- 2GHz 15″ MacBook Pro—After a few years of use, this machine became my wife’s computer in 2010 when we married. It was still running OS X 10.5 Leopard when she upgraded in 2015. It’s now on OS X 10.11 El Capitan and doesn’t support anything newer. I think it still runs, albeit slowly, and has sometimes been useful when I need a laptop and my wife’s isn’t available. However, I’m not sure I even power it up more than once a year.
- Quad Core 2.66GHz Nehalem Mac Pro—Served me many wonderful years as a powerful machine used as a server (having permanently retired the G4 tower) for hosting my photo albums and managing my iTunes library. But it has become a relic and currently just serves as a networked file share location. I’ve moved my iTunes management to a 2018 Mac mini (see below), but the library points through the network share to the files that still live on the Mac Pro. Over the years in the mid 2010s, I retired the self-hosted photo server that lived on this machine and moved everything to Flickr. Self hosting was fun, but was getting to be too much hassle. After completing the migration, I created photos.ALBj.net to act as a customized front end which is a bit friendlier to navigate.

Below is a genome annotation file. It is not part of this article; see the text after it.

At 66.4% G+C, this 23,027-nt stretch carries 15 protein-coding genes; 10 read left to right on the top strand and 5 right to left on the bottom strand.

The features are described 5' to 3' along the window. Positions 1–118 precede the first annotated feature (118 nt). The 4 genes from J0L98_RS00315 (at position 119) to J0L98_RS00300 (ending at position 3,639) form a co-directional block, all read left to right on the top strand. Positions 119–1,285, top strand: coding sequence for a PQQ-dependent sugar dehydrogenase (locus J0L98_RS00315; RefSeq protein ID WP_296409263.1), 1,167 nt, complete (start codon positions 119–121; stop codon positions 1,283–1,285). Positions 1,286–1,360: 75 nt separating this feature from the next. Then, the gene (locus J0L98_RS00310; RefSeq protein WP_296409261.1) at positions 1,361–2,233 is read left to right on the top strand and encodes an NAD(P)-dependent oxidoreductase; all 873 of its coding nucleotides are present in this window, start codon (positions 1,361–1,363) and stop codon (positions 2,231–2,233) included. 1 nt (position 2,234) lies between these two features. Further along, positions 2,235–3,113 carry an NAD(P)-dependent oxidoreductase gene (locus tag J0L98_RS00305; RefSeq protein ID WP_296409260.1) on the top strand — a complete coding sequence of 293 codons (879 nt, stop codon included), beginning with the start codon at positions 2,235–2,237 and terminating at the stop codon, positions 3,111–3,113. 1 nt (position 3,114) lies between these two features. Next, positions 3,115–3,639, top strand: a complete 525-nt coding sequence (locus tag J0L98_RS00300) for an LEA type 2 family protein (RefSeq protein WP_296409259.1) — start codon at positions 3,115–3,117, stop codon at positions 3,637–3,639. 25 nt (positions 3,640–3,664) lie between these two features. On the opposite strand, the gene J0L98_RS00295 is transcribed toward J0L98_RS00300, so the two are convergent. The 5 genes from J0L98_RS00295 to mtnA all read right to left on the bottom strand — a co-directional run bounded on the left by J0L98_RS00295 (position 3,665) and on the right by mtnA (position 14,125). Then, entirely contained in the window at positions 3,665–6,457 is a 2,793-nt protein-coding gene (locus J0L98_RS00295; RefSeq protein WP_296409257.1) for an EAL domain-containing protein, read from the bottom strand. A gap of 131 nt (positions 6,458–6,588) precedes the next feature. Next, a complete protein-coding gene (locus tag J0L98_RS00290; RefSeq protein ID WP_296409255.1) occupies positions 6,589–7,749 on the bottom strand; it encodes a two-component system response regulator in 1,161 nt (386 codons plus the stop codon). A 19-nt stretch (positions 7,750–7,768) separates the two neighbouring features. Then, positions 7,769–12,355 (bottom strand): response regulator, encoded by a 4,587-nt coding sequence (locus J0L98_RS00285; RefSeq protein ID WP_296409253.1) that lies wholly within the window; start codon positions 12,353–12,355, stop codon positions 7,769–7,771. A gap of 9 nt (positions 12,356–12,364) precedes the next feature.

- Most all my home/personal computing needs are easily accomplished with my iPad (see below).
- Core i5 2.5GHz 13″ Retina MacBook Pro—Purchased this 2012 MBP from a friend as a replacement for my wife’s badly aging 2007 model. Currently, it has a completely shot battery and won’t hold a charge more than a few minutes. After a period of time of trying to decide whether to invest in a battery replacement, I ended up instead buying a replacement laptop for my wife (see below).
- Core i5 3GHz Mac mini—Purchased this Apple-refurbished machine to handle my occasional standard computer needs which is mostly just Flickr album and iTunes management. The 256GB SSD won’t even hold my entire iTunes library, so eventually I’ll repurpose the Mac Pro’s hard drives into USB-C enclosures and attach them to the Mac mini. Basically all my home/personal computing needs are easily accomplished with my iPad (see below).